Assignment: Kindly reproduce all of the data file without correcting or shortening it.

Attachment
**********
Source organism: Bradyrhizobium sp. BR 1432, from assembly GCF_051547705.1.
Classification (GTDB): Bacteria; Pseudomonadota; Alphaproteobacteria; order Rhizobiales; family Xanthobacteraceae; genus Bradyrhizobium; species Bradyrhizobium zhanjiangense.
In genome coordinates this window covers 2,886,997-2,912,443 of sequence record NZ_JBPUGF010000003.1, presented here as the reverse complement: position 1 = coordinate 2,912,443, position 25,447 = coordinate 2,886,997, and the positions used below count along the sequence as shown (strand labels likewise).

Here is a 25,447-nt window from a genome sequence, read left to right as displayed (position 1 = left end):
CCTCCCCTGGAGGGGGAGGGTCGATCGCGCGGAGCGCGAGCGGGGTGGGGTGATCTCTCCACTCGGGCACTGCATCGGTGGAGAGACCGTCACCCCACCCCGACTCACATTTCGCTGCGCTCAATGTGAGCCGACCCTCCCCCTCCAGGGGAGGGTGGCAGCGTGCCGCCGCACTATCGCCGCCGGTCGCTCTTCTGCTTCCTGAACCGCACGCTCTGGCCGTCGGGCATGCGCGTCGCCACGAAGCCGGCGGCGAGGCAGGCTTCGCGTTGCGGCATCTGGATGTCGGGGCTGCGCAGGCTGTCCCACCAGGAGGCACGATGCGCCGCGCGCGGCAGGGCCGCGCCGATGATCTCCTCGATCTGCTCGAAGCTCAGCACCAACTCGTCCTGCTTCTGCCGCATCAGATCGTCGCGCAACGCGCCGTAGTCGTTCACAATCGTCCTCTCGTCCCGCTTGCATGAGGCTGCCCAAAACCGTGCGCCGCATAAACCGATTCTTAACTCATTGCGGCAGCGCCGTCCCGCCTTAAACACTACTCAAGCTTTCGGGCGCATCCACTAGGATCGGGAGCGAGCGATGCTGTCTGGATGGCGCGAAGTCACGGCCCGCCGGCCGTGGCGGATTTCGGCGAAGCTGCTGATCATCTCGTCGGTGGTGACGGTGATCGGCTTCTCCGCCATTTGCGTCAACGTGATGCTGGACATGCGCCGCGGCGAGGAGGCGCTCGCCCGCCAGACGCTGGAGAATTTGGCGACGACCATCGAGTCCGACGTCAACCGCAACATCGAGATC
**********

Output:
Source organism: Bradyrhizobium sp. BR 1432, from assembly GCF_051547705.1.
Classification (GTDB): Bacteria; Pseudomonadota; Alphaproteobacteria; order Rhizobiales; family Xanthobacteraceae; genus Bradyrhizobium; species Bradyrhizobium zhanjiangense.
In genome coordinates this window covers 2,886,997-2,912,443 of sequence record NZ_JBPUGF010000003.1, presented here as the reverse complement: position 1 = coordinate 2,912,443, position 25,447 = coordinate 2,886,997, and the positions used below count along the sequence as shown (strand labels likewise).

Here is a 25,447-nt window from a genome sequence, read left to right as displayed (position 1 = left end):
CCTCCCCTGGAGGGGGAGGGTCGATCGCGCGGAGCGCGAGCGGGGTGGGGTGATCTCTCCACTCGGGCACTGCATCGGTGGAGAGACCGTCACCCCACCCCGACTCACATTTCGCTGCGCTCAATGTGAGCCGACCCTCCCCCTCCAGGGGAGGGTGGCAGCGTGCCGCCGCACTATCGCCGCCGGTCGCTCTTCTGCTTCCTGAACCGCACGCTCTGGCCGTCGGGCATGCGCGTCGCCACGAAGCCGGCGGCGAGGCAGGCTTCGCGTTGCGGCATCTGGATGTCGGGGCTGCGCAGGCTGTCCCACCAGGAGGCACGATGCGCCGCGCGCGGCAGGGCCGCGCCGATGATCTCCTCGATCTGCTCGAAGCTCAGCACCAACTCGTCCTGCTTCTGCCGCATCAGATCGTCGCGCAACGCGCCGTAGTCGTTCACAATCGTCCTCTCGTCCCGCTTGCATGAGGCTGCCCAAAACCGTGCGCCGCATAAACCGATTCTTAACTCATTGCGGCAGCGCCGTCCCGCCTTAAACACTACTCAAGCTTTCGGGCGCATCCACTAGGATCGGGAGCGAGCGATGCTGTCTGGATGGCGCGAAGTCACGGCCCGCCGGCCGTGGCGGATTTCGGCGAAGCTGCTGATCATCTCGTCGGTGGTGACGGTGATCGGCTTCTCCGCCATTTGCGTCAACGTGATGCTGGACATGCGCCGCGGCGAGGAGGCGCTCGCCCGCCAGACGCTGGAGAATTTGGCGACGACCATCGAGTCCGACGTCAACCGCAACATCGAGATC